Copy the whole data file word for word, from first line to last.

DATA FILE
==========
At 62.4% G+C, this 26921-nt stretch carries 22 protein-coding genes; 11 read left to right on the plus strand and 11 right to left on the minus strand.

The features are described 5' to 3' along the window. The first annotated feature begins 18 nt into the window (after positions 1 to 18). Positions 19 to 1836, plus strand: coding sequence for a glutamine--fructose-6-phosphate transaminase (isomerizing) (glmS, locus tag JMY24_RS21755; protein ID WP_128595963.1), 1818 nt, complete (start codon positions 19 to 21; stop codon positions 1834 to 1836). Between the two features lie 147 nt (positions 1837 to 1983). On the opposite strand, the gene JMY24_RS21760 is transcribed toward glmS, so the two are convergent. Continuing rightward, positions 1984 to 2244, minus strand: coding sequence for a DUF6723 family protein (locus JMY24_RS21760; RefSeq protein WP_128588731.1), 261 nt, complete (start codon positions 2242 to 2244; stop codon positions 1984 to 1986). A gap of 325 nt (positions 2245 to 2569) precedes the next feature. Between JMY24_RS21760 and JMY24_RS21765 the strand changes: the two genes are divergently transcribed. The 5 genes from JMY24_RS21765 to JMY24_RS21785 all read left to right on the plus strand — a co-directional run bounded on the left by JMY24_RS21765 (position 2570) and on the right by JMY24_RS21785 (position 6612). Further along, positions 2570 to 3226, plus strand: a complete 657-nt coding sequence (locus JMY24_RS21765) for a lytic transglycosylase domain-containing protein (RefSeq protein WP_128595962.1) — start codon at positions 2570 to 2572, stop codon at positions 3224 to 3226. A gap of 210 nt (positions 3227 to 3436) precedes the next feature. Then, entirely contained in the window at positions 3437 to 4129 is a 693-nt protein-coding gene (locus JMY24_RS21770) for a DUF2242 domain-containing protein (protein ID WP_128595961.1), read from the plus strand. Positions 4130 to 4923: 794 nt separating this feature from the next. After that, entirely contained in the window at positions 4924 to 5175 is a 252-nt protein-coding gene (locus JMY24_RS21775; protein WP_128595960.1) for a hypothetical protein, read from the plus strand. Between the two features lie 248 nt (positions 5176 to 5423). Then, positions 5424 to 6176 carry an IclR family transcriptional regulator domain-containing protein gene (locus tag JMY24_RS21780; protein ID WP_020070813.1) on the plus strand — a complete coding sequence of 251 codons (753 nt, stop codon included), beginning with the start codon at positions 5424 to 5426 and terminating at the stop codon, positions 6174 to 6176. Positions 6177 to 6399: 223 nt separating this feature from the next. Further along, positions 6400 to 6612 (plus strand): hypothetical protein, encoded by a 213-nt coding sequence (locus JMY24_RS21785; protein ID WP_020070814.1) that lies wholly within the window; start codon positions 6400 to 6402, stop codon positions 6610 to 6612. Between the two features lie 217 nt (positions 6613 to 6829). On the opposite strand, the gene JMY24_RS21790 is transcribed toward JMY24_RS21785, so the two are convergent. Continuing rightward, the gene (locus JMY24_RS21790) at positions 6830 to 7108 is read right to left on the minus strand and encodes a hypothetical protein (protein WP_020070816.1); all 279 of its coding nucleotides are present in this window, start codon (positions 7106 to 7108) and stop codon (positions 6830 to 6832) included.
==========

At 62.4% G+C, this 26921-nt stretch carries 22 protein-coding genes; 11 read left to right on the plus strand and 11 right to left on the minus strand.

The features are described 5' to 3' along the window. The first annotated feature begins 18 nt into the window (after positions 1 to 18). Positions 19 to 1836, plus strand: coding sequence for a glutamine--fructose-6-phosphate transaminase (isomerizing) (glmS, locus tag JMY24_RS21755; protein ID WP_128595963.1), 1818 nt, complete (start codon positions 19 to 21; stop codon positions 1834 to 1836). Between the two features lie 147 nt (positions 1837 to 1983). On the opposite strand, the gene JMY24_RS21760 is transcribed toward glmS, so the two are convergent. Continuing rightward, positions 1984 to 2244, minus strand: coding sequence for a DUF6723 family protein (locus JMY24_RS21760; RefSeq protein WP_128588731.1), 261 nt, complete (start codon positions 2242 to 2244; stop codon positions 1984 to 1986). A gap of 325 nt (positions 2245 to 2569) precedes the next feature. Between JMY24_RS21760 and JMY24_RS21765 the strand changes: the two genes are divergently transcribed. The 5 genes from JMY24_RS21765 to JMY24_RS21785 all read left to right on the plus strand — a co-directional run bounded on the left by JMY24_RS21765 (position 2570) and on the right by JMY24_RS21785 (position 6612). Further along, positions 2570 to 3226, plus strand: a complete 657-nt coding sequence (locus JMY24_RS21765) for a lytic transglycosylase domain-containing protein (RefSeq protein WP_128595962.1) — start codon at positions 2570 to 2572, stop codon at positions 3224 to 3226. A gap of 210 nt (positions 3227 to 3436) precedes the next feature. Then, entirely contained in the window at positions 3437 to 4129 is a 693-nt protein-coding gene (locus JMY24_RS21770) for a DUF2242 domain-containing protein (protein ID WP_128595961.1), read from the plus strand. Positions 4130 to 4923: 794 nt separating this feature from the next. After that, entirely contained in the window at positions 4924 to 5175 is a 252-nt protein-coding gene (locus JMY24_RS21775; protein WP_128595960.1) for a hypothetical protein, read from the plus strand. Between the two features lie 248 nt (positions 5176 to 5423). Then, positions 5424 to 6176 carry an IclR family transcriptional regulator domain-containing protein gene (locus tag JMY24_RS21780; protein ID WP_020070813.1) on the plus strand — a complete coding sequence of 251 codons (753 nt, stop codon included), beginning with the start codon at positions 5424 to 5426 and terminating at the stop codon, positions 6174 to 6176. Positions 6177 to 6399: 223 nt separating this feature from the next. Further along, positions 6400 to 6612 (plus strand): hypothetical protein, encoded by a 213-nt coding sequence (locus JMY24_RS21785; protein ID WP_020070814.1) that lies wholly within the window; start codon positions 6400 to 6402, stop codon positions 6610 to 6612. Between the two features lie 217 nt (positions 6613 to 6829). On the opposite strand, the gene JMY24_RS21790 is transcribed toward JMY24_RS21785, so the two are convergent. Continuing rightward, the gene (locus JMY24_RS21790) at positions 6830 to 7108 is read right to left on the minus strand and encodes a hypothetical protein (protein WP_020070816.1); all 279 of its coding nucleotides are present in this window, start codon (positions 7106 to 7108) and stop codon (positions 6830 to 6832) included.